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What We're Watching: Yemen’s Fractured Alliances and An Ominous Russian Explosion

What We're Watching: Yemen’s Fractured Alliances and An Ominous Russian Explosion

A coalition cracking in Yemen - On Saturday, UAE-backed southern separatists took over the presidential palace in Aden, the country's second-largest city. On Sunday, they were bombed by a military coalition led by Saudi Arabia. The Saudis and Emiratis entered the Yemen fray together back in March 2015 to push back against the Iran-aligned Houthis and contain Tehran's expanding influence in the region. But the two countries quickly developed different long-term goals and cultivated very different allies on the ground. The Saudis support the internationally-recognized Yemeni government, while the Emiratis backed separatists that would like to see the country split in two. This weekend's fighting, just weeks after the UAE's drawdown from Yemen, is not the first standoff between Saudi-backed and UAE-backed forces in Yemen, but if it continues, it could be the most destructive. Not what you want to hear about a conflict that the UN has already christened the "world's worst humanitarian disaster."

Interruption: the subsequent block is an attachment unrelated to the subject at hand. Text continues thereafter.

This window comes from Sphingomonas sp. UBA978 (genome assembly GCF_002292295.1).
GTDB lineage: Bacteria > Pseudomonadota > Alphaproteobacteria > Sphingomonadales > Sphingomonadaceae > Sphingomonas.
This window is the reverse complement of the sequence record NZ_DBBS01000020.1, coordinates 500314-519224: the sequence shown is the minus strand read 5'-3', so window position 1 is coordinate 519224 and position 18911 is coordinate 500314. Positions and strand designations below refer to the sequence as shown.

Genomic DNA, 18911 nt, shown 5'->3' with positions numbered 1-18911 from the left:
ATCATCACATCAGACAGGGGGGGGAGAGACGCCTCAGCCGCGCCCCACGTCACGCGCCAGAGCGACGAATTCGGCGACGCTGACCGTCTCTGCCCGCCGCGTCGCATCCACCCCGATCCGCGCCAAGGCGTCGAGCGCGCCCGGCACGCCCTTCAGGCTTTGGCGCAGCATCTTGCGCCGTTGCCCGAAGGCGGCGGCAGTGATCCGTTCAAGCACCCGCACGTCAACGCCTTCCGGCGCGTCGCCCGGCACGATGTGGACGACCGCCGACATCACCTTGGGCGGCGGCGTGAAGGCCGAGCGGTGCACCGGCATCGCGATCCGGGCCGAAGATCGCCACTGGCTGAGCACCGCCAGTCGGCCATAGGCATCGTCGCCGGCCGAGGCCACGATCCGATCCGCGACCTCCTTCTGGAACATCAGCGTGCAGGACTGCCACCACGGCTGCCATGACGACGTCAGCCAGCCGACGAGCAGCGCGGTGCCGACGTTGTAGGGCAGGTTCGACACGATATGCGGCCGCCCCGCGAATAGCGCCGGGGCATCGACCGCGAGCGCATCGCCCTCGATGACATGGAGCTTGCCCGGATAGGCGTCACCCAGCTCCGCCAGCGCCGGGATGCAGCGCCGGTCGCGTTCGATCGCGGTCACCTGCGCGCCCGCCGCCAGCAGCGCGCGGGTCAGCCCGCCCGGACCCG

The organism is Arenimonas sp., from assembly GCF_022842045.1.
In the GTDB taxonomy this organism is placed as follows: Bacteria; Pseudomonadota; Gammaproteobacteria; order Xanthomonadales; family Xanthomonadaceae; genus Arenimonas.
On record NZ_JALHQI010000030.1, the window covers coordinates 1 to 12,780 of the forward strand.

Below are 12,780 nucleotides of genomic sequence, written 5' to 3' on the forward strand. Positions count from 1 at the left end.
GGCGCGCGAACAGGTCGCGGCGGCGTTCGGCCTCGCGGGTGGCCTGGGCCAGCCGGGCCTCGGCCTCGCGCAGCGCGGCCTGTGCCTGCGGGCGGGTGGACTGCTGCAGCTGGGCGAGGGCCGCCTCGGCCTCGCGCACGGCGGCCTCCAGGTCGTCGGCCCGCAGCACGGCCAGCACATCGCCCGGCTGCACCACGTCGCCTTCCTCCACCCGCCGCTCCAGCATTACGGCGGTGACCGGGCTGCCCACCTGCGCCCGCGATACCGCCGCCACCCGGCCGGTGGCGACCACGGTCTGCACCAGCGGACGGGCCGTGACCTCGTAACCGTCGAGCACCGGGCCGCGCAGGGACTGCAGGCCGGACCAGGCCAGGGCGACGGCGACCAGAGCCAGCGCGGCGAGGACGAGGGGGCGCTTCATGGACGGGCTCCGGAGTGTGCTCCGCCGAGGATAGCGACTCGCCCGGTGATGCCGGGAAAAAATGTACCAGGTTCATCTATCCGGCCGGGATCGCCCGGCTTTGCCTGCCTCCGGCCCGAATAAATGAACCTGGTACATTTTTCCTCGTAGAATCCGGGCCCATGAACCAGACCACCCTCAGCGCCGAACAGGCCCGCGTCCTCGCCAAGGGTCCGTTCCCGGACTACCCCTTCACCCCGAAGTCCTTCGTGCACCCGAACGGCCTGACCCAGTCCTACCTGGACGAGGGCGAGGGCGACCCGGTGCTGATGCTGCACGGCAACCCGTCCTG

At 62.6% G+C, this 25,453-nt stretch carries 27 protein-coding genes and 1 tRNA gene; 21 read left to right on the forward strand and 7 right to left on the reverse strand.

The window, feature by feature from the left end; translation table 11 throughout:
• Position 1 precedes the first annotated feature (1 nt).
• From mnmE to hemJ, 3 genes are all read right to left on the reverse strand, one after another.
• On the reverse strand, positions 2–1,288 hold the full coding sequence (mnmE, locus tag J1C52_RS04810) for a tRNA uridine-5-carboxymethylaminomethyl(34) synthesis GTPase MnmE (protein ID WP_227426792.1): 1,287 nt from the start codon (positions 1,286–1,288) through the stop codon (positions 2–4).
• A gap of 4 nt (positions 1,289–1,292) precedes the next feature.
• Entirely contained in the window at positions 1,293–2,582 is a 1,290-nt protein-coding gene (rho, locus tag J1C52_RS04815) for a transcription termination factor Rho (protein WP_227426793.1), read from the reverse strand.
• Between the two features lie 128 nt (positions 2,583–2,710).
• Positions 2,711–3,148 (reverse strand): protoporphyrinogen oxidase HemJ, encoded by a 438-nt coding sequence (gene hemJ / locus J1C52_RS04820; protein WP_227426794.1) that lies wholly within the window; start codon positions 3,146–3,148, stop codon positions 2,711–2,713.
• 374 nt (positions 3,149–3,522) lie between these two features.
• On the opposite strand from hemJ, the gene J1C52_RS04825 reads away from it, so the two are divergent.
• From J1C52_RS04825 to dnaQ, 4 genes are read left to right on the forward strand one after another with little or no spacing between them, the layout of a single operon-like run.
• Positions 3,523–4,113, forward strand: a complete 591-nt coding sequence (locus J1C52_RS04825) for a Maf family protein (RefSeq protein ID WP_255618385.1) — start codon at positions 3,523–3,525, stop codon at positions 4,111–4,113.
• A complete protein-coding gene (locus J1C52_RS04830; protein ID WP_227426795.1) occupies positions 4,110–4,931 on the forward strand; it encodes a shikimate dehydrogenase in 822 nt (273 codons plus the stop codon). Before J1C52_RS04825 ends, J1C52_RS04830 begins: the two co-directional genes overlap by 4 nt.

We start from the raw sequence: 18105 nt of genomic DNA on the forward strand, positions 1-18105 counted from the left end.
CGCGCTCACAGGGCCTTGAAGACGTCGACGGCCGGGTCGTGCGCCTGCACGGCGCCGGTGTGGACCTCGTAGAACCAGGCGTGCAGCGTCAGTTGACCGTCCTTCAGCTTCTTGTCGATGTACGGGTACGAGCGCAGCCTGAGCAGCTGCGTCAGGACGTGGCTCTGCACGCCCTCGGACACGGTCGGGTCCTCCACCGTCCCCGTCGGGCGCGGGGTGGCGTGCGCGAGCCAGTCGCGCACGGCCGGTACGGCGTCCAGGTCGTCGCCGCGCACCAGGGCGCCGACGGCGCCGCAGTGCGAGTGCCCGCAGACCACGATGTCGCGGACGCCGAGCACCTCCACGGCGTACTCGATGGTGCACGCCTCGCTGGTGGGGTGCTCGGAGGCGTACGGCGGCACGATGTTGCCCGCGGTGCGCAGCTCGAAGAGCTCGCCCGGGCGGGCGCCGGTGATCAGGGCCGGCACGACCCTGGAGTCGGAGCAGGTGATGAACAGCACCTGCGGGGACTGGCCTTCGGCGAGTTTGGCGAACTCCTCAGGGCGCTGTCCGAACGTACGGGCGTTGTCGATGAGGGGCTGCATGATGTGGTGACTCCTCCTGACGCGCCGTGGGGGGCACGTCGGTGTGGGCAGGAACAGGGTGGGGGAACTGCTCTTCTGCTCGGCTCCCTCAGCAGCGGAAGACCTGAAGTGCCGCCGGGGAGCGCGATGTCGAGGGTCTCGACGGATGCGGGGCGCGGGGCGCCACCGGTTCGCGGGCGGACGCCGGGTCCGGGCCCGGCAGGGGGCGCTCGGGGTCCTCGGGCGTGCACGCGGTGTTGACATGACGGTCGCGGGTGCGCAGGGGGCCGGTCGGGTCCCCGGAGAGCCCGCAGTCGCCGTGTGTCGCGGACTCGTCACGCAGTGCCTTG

An ominous explosion in Russia - Last week, an explosion at a missile test site off Russia's northern coast caused radiation in a nearby city to spike to 200 times normal levels. Seven people died in the blast, including five Russian nuclear scientists. Russia has changed the official story several times, but Western spooks think something went wrong while Moscow was testing a new nuclear-powered cruise missile. We're watching this for two reasons. First, because it's a glimpse of the dangers inherent in the new arms race that's developing between the US and Russia. Second, because the poor communication is not a great look for a government that's already under pressure from some of the biggest protests in Moscow in years.

What We're Ignoring:

China's new cryptocurrency - China is apparently "close" to launching its own cryptocurrency. Beijing has been looking into launching a digital renminbi for years, but appears to have intensified its efforts following Facebook's recent decision to back a new cryptocurrency project called Libra. Sounds interesting in theory. Beijing is worried that Libra could undermine its control over its financial system and its long-term effort to promote the renminbi as an alternative to the US dollar. But convincing 1.4 billion people to trade their cash for a digital substitute that authorities can easily track may be a tall order, even for China.